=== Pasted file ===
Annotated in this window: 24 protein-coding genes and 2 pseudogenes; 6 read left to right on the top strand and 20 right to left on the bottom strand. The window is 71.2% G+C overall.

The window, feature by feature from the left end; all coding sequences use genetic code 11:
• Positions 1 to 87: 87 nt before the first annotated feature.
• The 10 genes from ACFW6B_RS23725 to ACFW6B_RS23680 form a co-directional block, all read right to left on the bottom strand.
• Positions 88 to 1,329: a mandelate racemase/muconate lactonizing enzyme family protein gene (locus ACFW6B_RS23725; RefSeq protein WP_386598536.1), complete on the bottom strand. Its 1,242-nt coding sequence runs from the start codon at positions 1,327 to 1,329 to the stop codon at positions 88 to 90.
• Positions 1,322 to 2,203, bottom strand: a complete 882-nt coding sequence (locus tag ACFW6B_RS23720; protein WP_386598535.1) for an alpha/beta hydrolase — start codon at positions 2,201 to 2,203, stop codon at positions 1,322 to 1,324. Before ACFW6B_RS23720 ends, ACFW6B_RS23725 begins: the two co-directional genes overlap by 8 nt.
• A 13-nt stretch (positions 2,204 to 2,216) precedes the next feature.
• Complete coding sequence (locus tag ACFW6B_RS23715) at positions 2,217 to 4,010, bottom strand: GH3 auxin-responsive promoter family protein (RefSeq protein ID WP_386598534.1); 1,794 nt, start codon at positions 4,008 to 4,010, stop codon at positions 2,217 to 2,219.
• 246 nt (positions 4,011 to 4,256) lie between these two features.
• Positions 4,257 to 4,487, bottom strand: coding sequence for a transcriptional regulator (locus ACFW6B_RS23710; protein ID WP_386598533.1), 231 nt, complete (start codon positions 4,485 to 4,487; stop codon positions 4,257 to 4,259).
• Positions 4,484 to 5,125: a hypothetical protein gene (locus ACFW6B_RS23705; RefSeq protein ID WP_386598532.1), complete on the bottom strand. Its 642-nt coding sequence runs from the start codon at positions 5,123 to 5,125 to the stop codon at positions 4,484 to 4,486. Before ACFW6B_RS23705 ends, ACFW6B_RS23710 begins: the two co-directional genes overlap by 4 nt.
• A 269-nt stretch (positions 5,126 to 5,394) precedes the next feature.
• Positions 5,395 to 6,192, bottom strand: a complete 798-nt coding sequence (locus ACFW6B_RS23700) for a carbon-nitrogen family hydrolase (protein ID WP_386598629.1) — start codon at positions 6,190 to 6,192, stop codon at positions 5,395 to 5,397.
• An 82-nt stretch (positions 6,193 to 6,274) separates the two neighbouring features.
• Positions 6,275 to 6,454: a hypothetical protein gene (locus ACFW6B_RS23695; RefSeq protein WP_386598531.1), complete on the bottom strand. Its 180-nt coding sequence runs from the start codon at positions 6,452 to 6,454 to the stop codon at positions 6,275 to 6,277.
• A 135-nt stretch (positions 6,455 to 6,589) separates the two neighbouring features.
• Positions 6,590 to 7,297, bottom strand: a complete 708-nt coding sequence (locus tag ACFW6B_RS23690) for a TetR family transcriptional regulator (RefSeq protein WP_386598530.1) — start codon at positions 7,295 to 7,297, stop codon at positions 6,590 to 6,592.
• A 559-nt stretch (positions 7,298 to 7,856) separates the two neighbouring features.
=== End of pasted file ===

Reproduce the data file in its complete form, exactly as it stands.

Annotated in this window: 24 protein-coding genes and 2 pseudogenes; 6 read left to right on the top strand and 20 right to left on the bottom strand. The window is 71.2% G+C overall.

The window, feature by feature from the left end; all coding sequences use genetic code 11:
• Positions 1 to 87: 87 nt before the first annotated feature.
• The 10 genes from ACFW6B_RS23725 to ACFW6B_RS23680 form a co-directional block, all read right to left on the bottom strand.
• Positions 88 to 1,329: a mandelate racemase/muconate lactonizing enzyme family protein gene (locus ACFW6B_RS23725; RefSeq protein WP_386598536.1), complete on the bottom strand. Its 1,242-nt coding sequence runs from the start codon at positions 1,327 to 1,329 to the stop codon at positions 88 to 90.
• Positions 1,322 to 2,203, bottom strand: a complete 882-nt coding sequence (locus tag ACFW6B_RS23720; protein WP_386598535.1) for an alpha/beta hydrolase — start codon at positions 2,201 to 2,203, stop codon at positions 1,322 to 1,324. Before ACFW6B_RS23720 ends, ACFW6B_RS23725 begins: the two co-directional genes overlap by 8 nt.
• A 13-nt stretch (positions 2,204 to 2,216) precedes the next feature.
• Complete coding sequence (locus tag ACFW6B_RS23715) at positions 2,217 to 4,010, bottom strand: GH3 auxin-responsive promoter family protein (RefSeq protein ID WP_386598534.1); 1,794 nt, start codon at positions 4,008 to 4,010, stop codon at positions 2,217 to 2,219.
• 246 nt (positions 4,011 to 4,256) lie between these two features.
• Positions 4,257 to 4,487, bottom strand: coding sequence for a transcriptional regulator (locus ACFW6B_RS23710; protein ID WP_386598533.1), 231 nt, complete (start codon positions 4,485 to 4,487; stop codon positions 4,257 to 4,259).
• Positions 4,484 to 5,125: a hypothetical protein gene (locus ACFW6B_RS23705; RefSeq protein ID WP_386598532.1), complete on the bottom strand. Its 642-nt coding sequence runs from the start codon at positions 5,123 to 5,125 to the stop codon at positions 4,484 to 4,486. Before ACFW6B_RS23705 ends, ACFW6B_RS23710 begins: the two co-directional genes overlap by 4 nt.
• A 269-nt stretch (positions 5,126 to 5,394) precedes the next feature.
• Positions 5,395 to 6,192, bottom strand: a complete 798-nt coding sequence (locus ACFW6B_RS23700) for a carbon-nitrogen family hydrolase (protein ID WP_386598629.1) — start codon at positions 6,190 to 6,192, stop codon at positions 5,395 to 5,397.
• An 82-nt stretch (positions 6,193 to 6,274) separates the two neighbouring features.
• Positions 6,275 to 6,454: a hypothetical protein gene (locus ACFW6B_RS23695; RefSeq protein WP_386598531.1), complete on the bottom strand. Its 180-nt coding sequence runs from the start codon at positions 6,452 to 6,454 to the stop codon at positions 6,275 to 6,277.
• A 135-nt stretch (positions 6,455 to 6,589) separates the two neighbouring features.
• Positions 6,590 to 7,297, bottom strand: a complete 708-nt coding sequence (locus tag ACFW6B_RS23690) for a TetR family transcriptional regulator (RefSeq protein WP_386598530.1) — start codon at positions 7,295 to 7,297, stop codon at positions 6,590 to 6,592.
• A 559-nt stretch (positions 7,298 to 7,856) separates the two neighbouring features.